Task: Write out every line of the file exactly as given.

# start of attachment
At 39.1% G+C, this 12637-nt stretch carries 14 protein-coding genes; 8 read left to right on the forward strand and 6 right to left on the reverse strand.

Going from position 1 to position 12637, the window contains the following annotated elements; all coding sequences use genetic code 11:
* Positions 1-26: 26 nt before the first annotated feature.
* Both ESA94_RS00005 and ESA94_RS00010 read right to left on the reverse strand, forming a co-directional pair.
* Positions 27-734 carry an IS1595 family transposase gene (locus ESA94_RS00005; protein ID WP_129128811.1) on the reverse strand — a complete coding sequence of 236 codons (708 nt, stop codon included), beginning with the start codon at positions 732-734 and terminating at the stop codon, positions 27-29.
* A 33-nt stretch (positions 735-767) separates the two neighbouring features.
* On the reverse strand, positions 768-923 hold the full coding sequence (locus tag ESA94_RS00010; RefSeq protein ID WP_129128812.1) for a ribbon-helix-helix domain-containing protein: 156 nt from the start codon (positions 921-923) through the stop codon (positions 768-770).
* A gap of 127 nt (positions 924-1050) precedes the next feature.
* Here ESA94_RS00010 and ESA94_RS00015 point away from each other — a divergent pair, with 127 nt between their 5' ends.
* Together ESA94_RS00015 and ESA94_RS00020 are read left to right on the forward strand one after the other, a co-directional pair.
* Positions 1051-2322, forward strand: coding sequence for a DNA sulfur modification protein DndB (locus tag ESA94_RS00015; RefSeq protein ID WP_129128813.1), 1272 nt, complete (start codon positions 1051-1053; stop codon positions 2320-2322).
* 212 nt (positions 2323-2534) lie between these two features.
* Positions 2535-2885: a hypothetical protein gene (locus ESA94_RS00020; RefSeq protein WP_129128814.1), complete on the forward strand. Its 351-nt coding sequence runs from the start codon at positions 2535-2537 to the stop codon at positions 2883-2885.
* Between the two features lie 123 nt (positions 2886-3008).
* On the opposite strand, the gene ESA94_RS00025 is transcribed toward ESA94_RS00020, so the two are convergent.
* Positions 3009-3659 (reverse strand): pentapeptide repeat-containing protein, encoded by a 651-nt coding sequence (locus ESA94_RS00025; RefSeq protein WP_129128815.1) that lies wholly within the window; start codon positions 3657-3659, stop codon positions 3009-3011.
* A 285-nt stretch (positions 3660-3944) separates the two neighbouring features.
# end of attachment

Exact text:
At 39.1% G+C, this 12637-nt stretch carries 14 protein-coding genes; 8 read left to right on the forward strand and 6 right to left on the reverse strand.

Going from position 1 to position 12637, the window contains the following annotated elements; all coding sequences use genetic code 11:
* Positions 1-26: 26 nt before the first annotated feature.
* Both ESA94_RS00005 and ESA94_RS00010 read right to left on the reverse strand, forming a co-directional pair.
* Positions 27-734 carry an IS1595 family transposase gene (locus ESA94_RS00005; protein ID WP_129128811.1) on the reverse strand — a complete coding sequence of 236 codons (708 nt, stop codon included), beginning with the start codon at positions 732-734 and terminating at the stop codon, positions 27-29.
* A 33-nt stretch (positions 735-767) separates the two neighbouring features.
* On the reverse strand, positions 768-923 hold the full coding sequence (locus tag ESA94_RS00010; RefSeq protein ID WP_129128812.1) for a ribbon-helix-helix domain-containing protein: 156 nt from the start codon (positions 921-923) through the stop codon (positions 768-770).
* A gap of 127 nt (positions 924-1050) precedes the next feature.
* Here ESA94_RS00010 and ESA94_RS00015 point away from each other — a divergent pair, with 127 nt between their 5' ends.
* Together ESA94_RS00015 and ESA94_RS00020 are read left to right on the forward strand one after the other, a co-directional pair.
* Positions 1051-2322, forward strand: coding sequence for a DNA sulfur modification protein DndB (locus tag ESA94_RS00015; RefSeq protein ID WP_129128813.1), 1272 nt, complete (start codon positions 1051-1053; stop codon positions 2320-2322).
* 212 nt (positions 2323-2534) lie between these two features.
* Positions 2535-2885: a hypothetical protein gene (locus ESA94_RS00020; RefSeq protein WP_129128814.1), complete on the forward strand. Its 351-nt coding sequence runs from the start codon at positions 2535-2537 to the stop codon at positions 2883-2885.
* Between the two features lie 123 nt (positions 2886-3008).
* On the opposite strand, the gene ESA94_RS00025 is transcribed toward ESA94_RS00020, so the two are convergent.
* Positions 3009-3659 (reverse strand): pentapeptide repeat-containing protein, encoded by a 651-nt coding sequence (locus ESA94_RS00025; RefSeq protein WP_129128815.1) that lies wholly within the window; start codon positions 3657-3659, stop codon positions 3009-3011.
* A 285-nt stretch (positions 3660-3944) separates the two neighbouring features.